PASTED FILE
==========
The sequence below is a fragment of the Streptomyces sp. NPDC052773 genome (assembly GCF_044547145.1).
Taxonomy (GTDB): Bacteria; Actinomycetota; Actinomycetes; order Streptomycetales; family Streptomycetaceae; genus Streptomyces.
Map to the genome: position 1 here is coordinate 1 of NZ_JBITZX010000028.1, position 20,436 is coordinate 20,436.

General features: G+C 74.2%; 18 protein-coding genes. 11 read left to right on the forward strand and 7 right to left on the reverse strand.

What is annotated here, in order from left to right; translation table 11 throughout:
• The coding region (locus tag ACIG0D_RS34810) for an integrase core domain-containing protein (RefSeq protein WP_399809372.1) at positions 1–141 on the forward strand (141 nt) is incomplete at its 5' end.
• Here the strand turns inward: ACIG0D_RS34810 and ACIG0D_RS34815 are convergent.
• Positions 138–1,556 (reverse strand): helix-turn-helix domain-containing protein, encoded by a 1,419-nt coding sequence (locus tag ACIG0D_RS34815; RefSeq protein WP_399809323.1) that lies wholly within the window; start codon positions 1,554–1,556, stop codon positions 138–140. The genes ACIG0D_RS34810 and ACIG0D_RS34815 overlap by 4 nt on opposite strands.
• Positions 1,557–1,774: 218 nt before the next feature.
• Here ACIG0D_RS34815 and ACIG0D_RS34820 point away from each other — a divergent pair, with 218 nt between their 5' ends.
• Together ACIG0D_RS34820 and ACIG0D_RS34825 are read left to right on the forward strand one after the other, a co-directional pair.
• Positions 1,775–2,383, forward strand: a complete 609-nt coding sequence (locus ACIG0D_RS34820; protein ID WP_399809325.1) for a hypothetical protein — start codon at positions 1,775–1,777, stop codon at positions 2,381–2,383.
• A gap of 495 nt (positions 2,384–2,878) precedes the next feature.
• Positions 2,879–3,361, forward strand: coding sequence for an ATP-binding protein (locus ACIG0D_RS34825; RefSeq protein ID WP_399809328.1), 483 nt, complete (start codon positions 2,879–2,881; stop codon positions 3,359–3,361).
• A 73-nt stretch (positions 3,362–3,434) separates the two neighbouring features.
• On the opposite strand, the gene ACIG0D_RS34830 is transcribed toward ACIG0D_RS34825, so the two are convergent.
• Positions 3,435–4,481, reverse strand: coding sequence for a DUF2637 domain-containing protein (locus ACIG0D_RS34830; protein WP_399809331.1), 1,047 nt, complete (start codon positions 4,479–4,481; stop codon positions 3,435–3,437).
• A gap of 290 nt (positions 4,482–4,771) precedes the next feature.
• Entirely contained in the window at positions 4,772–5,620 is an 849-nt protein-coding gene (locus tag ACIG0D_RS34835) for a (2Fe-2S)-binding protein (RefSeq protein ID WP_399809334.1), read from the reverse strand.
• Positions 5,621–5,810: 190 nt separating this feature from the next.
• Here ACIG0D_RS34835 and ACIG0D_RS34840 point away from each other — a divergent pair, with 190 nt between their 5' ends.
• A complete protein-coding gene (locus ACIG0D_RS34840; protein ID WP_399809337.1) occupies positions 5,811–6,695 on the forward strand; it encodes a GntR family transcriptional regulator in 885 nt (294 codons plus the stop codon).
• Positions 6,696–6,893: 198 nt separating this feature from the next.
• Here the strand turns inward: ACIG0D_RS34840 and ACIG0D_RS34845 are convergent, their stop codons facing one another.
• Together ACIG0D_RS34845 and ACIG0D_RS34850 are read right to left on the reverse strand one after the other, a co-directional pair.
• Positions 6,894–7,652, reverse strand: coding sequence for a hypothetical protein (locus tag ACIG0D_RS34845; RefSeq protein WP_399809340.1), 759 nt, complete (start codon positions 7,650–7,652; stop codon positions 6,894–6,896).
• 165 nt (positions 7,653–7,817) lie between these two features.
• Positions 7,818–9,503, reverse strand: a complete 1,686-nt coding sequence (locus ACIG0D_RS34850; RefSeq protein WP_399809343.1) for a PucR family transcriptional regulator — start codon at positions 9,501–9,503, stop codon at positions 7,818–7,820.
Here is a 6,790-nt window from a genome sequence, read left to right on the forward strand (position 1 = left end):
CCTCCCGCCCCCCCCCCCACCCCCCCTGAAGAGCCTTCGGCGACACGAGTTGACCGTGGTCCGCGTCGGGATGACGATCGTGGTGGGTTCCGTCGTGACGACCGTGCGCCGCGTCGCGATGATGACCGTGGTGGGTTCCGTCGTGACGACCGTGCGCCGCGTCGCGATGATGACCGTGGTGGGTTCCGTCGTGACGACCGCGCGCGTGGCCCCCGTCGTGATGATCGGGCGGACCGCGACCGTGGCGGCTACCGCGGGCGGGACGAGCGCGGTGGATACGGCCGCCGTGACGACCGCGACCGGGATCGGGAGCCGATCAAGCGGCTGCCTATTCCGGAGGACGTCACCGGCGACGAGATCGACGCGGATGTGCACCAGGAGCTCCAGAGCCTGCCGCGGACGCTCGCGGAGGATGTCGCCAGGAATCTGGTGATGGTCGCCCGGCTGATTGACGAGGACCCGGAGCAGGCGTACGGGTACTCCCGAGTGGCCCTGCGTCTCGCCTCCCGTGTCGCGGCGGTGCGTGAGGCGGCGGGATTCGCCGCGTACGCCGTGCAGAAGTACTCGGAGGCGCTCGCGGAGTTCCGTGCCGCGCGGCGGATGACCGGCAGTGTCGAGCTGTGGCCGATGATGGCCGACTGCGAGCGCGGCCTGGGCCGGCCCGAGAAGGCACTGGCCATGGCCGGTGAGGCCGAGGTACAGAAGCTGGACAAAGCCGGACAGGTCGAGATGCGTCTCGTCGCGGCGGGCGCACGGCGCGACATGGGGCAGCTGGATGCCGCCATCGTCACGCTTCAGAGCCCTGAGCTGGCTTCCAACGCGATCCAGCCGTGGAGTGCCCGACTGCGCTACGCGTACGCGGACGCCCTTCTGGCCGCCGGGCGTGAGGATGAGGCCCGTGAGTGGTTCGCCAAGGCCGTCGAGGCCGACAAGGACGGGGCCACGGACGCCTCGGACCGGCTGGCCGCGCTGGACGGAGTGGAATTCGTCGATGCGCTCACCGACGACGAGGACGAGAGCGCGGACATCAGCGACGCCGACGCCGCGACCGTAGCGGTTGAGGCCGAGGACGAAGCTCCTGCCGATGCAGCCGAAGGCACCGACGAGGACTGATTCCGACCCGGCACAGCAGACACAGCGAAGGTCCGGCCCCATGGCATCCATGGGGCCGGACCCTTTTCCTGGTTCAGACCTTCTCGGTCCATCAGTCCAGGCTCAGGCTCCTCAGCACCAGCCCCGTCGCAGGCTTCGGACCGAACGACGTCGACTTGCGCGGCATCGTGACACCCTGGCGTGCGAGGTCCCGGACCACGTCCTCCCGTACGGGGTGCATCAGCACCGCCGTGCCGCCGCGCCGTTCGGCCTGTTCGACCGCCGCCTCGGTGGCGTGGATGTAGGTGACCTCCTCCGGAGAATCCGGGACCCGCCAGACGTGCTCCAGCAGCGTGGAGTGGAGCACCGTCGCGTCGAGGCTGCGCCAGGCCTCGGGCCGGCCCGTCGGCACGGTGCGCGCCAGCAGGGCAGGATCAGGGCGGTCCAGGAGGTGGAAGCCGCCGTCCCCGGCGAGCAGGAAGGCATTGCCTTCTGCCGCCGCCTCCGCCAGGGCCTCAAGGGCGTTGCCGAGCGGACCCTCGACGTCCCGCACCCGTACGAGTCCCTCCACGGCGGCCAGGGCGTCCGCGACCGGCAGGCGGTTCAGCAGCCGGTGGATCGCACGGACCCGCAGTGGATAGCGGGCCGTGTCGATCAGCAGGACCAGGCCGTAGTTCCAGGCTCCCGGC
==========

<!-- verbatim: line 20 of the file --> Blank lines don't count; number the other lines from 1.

• Positions 5,621–5,810: 190 nt separating this feature from the next.